Michigan Divided

Searching for common ground in uncommon times

The 2016 presidential election revealed fault lines in our state that go far beyond traditional political divides. Different people are exposed to different news sources and get different social media feeds. Increasingly we even have different sets of facts.

With disappearing common ground, it becomes easy to demonize those we know little about, reducing them to disparaging and inaccurate stereotypes: the uneducated rural, the lazy urban, the narrow-minded Christian, the terrorist Muslim, the racist white man, the job-stealing immigrant woman. The growing gulf between groups makes it difficult to understand how others vote the way they do; and beneath that, the aspirations, fears or other factors that lead to those votes.

Bridge is following 11 Michigan people and families throughout 2017 to try to pierce the bubbles in which they, and the rest of us, live. We will check in on their lives throughout the year. Will their freedoms be expanded or curtailed? Will their finances improve or disintegrate? Will their health insurance improve or disappear? Will their community blossom or turn against them?

Can very different people find values they share? Or will the dream of a better country, a better Michigan, fade in a cacophony of voices that shout and never listen?

Full Coverage

An election. An inauguration. A divided state.

Jan 24, 2017 | Ron French

The gulf between us is bigger than ever. How do we find common ground?

Meet Michigan's divided

Jan 24, 2017 | Nancy Derringer, Ron French, Pat Shellenbarger, Jacob Wheeler

Can 11 passionate Michigan residents and families reach across the political and cultural chasms that too often divide our state?

Meet Michigan's divided: Dave and Sherri Frohriep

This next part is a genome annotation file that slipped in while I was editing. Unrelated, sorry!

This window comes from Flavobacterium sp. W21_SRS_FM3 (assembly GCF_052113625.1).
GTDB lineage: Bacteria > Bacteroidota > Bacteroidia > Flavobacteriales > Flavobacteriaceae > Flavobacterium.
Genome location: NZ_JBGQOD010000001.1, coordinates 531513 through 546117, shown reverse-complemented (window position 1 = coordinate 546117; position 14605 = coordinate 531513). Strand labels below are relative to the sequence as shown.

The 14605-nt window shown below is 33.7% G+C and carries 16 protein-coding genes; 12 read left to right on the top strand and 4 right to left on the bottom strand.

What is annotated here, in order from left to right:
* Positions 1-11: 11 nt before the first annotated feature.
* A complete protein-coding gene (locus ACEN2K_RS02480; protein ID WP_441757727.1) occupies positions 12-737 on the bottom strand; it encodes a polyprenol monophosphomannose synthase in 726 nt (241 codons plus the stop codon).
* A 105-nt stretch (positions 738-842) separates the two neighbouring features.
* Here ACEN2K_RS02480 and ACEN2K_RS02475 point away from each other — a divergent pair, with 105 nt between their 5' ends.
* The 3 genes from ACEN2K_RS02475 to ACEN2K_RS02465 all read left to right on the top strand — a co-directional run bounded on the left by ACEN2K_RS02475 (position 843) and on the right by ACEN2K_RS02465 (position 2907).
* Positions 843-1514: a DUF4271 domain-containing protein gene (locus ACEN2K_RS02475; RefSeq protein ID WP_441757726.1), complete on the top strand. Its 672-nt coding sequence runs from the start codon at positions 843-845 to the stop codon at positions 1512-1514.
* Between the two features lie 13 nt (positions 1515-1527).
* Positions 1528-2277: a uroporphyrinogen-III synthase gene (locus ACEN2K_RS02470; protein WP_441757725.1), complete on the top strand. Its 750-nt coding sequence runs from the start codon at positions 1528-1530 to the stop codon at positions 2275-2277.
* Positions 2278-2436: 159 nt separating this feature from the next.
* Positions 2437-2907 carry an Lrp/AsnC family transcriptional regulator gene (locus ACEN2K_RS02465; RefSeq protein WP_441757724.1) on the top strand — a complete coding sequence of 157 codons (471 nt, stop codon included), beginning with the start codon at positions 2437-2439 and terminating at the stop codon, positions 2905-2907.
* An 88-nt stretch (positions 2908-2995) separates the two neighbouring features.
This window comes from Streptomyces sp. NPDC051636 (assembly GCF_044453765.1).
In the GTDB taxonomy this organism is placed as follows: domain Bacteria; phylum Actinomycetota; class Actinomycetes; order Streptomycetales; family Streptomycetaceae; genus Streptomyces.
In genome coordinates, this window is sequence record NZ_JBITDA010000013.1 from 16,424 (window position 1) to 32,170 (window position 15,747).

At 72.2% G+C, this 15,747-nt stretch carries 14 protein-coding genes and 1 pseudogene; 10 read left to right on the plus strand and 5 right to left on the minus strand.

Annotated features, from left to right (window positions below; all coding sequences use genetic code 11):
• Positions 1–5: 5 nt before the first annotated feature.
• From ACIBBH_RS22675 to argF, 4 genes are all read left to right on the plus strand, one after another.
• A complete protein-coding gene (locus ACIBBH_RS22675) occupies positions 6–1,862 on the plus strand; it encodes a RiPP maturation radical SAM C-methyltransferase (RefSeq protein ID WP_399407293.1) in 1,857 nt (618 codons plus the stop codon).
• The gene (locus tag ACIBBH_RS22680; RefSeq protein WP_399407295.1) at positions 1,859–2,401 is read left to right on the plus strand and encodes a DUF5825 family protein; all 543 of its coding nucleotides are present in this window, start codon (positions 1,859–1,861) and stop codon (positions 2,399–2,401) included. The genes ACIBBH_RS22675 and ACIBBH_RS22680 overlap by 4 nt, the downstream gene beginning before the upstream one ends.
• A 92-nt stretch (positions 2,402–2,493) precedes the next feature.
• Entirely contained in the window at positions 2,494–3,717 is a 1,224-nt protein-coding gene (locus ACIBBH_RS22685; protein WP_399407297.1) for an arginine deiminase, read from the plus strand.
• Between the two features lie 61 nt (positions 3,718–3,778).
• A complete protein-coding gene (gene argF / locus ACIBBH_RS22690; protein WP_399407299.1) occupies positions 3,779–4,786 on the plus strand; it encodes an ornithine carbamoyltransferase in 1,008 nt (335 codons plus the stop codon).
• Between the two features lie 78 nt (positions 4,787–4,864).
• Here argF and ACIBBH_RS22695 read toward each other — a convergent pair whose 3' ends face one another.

Jan 24, 2017 | Ron French

Meet Dave and Sherri Frohreip from Newberry, in the U.P.

Meet Michigan's divided: Aric Knuth and Jim Leija

Jan 24, 2017 | Ron French

Meet Aric Knuth and Jim Leija, from Ann Arbor.

Meet Michigan's divided: Tom Herbon

Jan 24, 2017 | Ron French

Meet Tom Herbon, from Troy.

Meet Michigan's divided: Lisa King

Jan 24, 2017 | Ron French

Meet Lisa King, from East Lansing.

Meet Michigan's divided: Ron Price

Jan 24, 2017 | Pat Shellenbarger

Meet Ron Price, from Holland.

Meet Michigan's divided: John Hulett

Jan 24, 2017 | Ron French

Meet John Hulett, from Sunfield, 25 miles west of Lansing.

Meet Michigan's divided: Wilfredo Diaz

Jan 24, 2017 | Pat Shellenbarger

Meet Wilfredo Diaz, from Wyoming, Mich.

Meet Michigan's divided: Cynthia Shafer

Jan 24, 2017 | Jacob Wheeler

Meet Cynthia Shafer, from Harbor Springs.

Meet Michigan's divided: Asandi Conner

Jan 24, 2017 | Ron French

Meet Asandi Conner, from Detroit.

Meet Michigan's divided: Ben Shomo

Jan 24, 2017 | Jacob Wheeler

Meet Ben Shomo, from Traverse City.

Meet Michigan's divided: Hussein and Mariam Charara

Jan 24, 2017 | Nancy Derringer

Meet Hussein and Mariam Charara, from Dearborn.

Amid strikes and spares, Muslim nervousness that the game has changed

Feb 9, 2017 | Nancy Derringer

Four couples, two lanes, 10 frames – when the president makes you feel unwelcome, sometimes you just have to go bowling.

Pupusas, locked doors, and a return to the shadows for one undocumented family

Mar 7, 2017 | Pat Shellenbarger

They’ve been called bad hombres and job stealers. Wilfredo Diaz and his family say they just want to be called Americans.

A conservative and two liberals swapped news feeds. It didn’t end well.

Apr 6, 2017 | Ron French

The “un-American” New York Times and the “nightmare” Drudge Report: A Troy conservative and two Ann Arbor liberals discover just how wide the news divide has become.

Cancer diagnosis brings clarity to one Trump voter

Apr 18, 2017 | Jacob Wheeler, Ron French

In Harbor Springs, Cynthia Shafer battles illness and political assumptions

In Bay City, Trump supporters march for jobs they are sure will come

May 25, 2017 | Ron French

How much of the political divide is an economic opportunity gap? In Bay City, which went twice for Obama, the focus is, as President Trump likes to say, jobs, jobs, jobs.